automobile sector; some suggestions for further reading on USA
migrant struggles and the movement against the labour reform in

(Another) Paradise Lost – Strikes and Riots in the Export Zones in
Vietnam and Bangladesh
The garment and clothing industry is a mobile industry, it has almost
completely moved from North-America and Europe to Asia, where
about 80 to 90 per cent of the global production is situated. Within
Asia, capital moves further on, in its constant look-out for lowest
wages and stable conditions of exploitation. Upturns and slumps in
the international market or changes in the trade policies have
immediate effect on the workers, e.g. by short-term labour-shortages
or sudden redundancies. The following two recent movements in
Vietnam and Bangladesh express the reaction of the workers to these
rapidly changing conditions: rapid workers' movements with a fair
chance of international copy-cat effects. More...

“On Saturdays the company belongs to Daddy” –
weekend-shifts and collective contract conflict at Philips
Semiconductors (PSH) in Hamburg, Germany
The popular conception of IT associates the sector with highly paid
computer programmers, thereby turning a blind eye on the fact that
the major share of the work is done in micro-electronic industries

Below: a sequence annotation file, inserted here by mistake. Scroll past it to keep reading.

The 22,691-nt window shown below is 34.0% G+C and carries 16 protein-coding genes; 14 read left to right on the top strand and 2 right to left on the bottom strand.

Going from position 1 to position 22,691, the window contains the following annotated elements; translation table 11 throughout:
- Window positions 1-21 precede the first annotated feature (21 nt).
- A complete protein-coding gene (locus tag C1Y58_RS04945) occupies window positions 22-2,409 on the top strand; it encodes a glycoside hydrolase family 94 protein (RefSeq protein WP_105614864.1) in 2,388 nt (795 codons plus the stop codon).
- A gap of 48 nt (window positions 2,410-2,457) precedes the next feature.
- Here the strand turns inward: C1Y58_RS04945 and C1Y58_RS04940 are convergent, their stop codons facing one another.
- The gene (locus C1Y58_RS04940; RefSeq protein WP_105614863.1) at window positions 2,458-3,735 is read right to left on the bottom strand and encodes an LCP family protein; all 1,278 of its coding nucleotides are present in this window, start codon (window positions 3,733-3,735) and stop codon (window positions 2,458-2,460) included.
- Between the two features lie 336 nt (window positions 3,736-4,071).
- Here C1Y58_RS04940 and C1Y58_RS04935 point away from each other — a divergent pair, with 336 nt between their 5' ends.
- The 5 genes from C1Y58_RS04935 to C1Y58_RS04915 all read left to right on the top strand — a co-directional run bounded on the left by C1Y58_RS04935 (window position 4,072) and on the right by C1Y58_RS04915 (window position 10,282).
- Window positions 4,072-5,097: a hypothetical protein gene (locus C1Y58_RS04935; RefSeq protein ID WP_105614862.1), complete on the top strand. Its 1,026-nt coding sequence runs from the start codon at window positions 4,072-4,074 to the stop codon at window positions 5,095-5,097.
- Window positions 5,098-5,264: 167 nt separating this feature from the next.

where the means of work, e.g. materials for the software developers,
are manufactured. The production of semi-conductors is part of this
industry. In order to produce micro-chips so-called (silicon) wafers
have to undergo various processes. Philips is one of the biggest
manufacturer in Europe. More...

Workers Illegally fired in Poland's Special Zone of Exploitation
I got a job in September 2005. Before I couldn’t find any job. I
worked on a construction-sites, took some seasonal and temporary
jobs. In the city where I live (Kostrzyn on the Oder river, western
Poland) the situation on the market is tragic. There are no big factories
here. We have a cosmic unemployment- around 30 per cent. But it is
even worse in the south of the area - the highest unemployment in
EU. More...

Zanon – A factory in the hand of the workers, Argentina
Zanon is not a backyard workshop, but a very modern factory with a
highly automated production process. Hardly anyone believed that the
production workers would be able to get the plant running under
self-management. They showed that it is possible. Instead of begging
for jobs in times of crisis or trying to make ends meet in informal
niches they took over the precious machinery and organised work in
such a way that as well as producing tiles there is still always time for
drinking mate and having a chat. In that way they are better off than
their comrades from the occupied textile factory Brukmann, who have
to work much harder at their sewing machines in order to secure their
income. More...

Short wildcat strikes & temp work in European car factories

Other Articles on the Web http://www.prol-position.net/nl/2006/06/links